When is a Pinarello not a Pinarello? When it is a Chinarello

Ride a fake Pinarello and you risk "serious damage and/or death", claims the Italian company, adding that counterfeit frames have had "worrying structural failures". This doesn’t seem to deter purchasers, purchasers such as "Bikebandit" of the US. Bikebandit bought his "Dogma F8" from HK FeiFan Trading of China via the Chinese online retailer DHGate. (Feifan is no longer listed on DHGate, or on Alibaba.). Bikebandit paid $599 for his fake, from a factory that, to all intents and purposes, no longer existed one month after his purchase. (This isn’t strictly true – the factory still exists, but the trading name has been refreshed; in China leopards change their spots on a whim.)

On an "unboxing" video he placed on YouTube Bikebandit mused: "If you were expecting a real Pinarello you bought the wrong product".

Describing his bike as a "replica", he added: "Six hundred bucks is a pretty good deal if you don’t mind owning a Chinarello." Bikebandit spent $5,000 less than if had he bought a real Dogma.

"For what I intend to use it for it’s fine," he told the 66,000 viewers of his video.

Bikebandit posted a follow-up video two months, and 1,000 miles, later. "The bike’s holding up great," he reported. "No cracks, no breaks, no nothing." One happy customer.

Pinarello isn’t so happy. Its IP agent has blocked tens of thousands of listings of Chinarellos (listings can include multiple items) and closed down over 3,000 online storefronts, including HK FeiFan Trading.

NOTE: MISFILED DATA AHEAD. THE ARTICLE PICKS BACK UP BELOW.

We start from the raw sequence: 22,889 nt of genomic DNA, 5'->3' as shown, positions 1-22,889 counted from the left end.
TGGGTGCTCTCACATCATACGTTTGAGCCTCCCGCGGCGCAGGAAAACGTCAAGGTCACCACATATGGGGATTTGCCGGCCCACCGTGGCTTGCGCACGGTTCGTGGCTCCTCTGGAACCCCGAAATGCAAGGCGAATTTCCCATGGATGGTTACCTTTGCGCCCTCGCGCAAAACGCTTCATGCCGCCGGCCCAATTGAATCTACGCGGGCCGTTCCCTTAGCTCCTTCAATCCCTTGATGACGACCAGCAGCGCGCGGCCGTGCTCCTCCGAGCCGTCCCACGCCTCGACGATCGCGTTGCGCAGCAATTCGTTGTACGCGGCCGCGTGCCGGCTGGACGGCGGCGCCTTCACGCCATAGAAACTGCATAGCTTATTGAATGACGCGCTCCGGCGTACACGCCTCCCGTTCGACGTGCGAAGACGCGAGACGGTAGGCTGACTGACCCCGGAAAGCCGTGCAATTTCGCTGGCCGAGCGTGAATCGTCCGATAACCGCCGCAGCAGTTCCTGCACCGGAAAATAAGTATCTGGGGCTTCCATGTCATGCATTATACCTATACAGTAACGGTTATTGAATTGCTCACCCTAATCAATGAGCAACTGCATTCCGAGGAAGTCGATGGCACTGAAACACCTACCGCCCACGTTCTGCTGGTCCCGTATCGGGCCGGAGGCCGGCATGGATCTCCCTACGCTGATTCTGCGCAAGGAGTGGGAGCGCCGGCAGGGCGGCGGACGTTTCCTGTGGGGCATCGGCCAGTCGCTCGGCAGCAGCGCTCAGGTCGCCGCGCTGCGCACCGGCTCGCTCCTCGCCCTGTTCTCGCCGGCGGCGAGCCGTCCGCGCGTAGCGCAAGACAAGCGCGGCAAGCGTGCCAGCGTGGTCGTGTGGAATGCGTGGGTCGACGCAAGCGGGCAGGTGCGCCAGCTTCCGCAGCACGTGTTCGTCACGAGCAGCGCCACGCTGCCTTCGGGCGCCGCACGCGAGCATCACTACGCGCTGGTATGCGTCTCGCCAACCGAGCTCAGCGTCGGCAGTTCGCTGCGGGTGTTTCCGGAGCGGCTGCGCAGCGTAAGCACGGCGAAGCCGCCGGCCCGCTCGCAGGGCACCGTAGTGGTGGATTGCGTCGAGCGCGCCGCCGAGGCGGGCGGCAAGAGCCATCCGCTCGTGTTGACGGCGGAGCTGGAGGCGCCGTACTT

The Italian company is a victim of its own success. Thanks to Miguel Indurain in the 1990s and more recent Tour de France victories from Team Sky riders, Pinarello is an eminently desirable brand. Couple this desirability with a relative shortage of bikes and the attractiveness of low prices when buying fakes from China, and it’s easy to see why Chinarellos are such hot property – they often look identical to the real thing, and, say their fans, they don’t ride like a "sack of potatoes" as some critics claim.

The real Pinarello frames are made by Carbotec Industrial of Taiwan and China. This factory does not have a "third-shift", producing the "same-but-cheaper" frames for sale to street-wise Westerners sticking it to the Man.

"If [Pinarello and other] companies can shut down their factories in their home countries to move [their] manufacturing in China to profit from cheap labor and lax labor laws I can save a few bucks from buying products from those same people that branched out from those slave factories," BikeBandit justified to himself on a YouTube comment, offering no proof for either claim.

"James Nolan," writing on Bikebandit’s YouTube page, expressed the view of many when he claimed "the people who are laying the carbon into the molds are … doing it in a factory that makes major ‘real’ brands."

Nolan continued: "The factory that makes these probably makes more money on these fakes than on the ‘real’ bikes so it’s in their own interests to make them as good as possible."

These type of claims are frequently voiced by Chinarello purchasers. In order to stem the flood of fakes, Pinarello uses anti-counterfeiting specialist Convey. The Italian IP consultancy stamps on the online merchants used as fronts for the counterfeiting factories.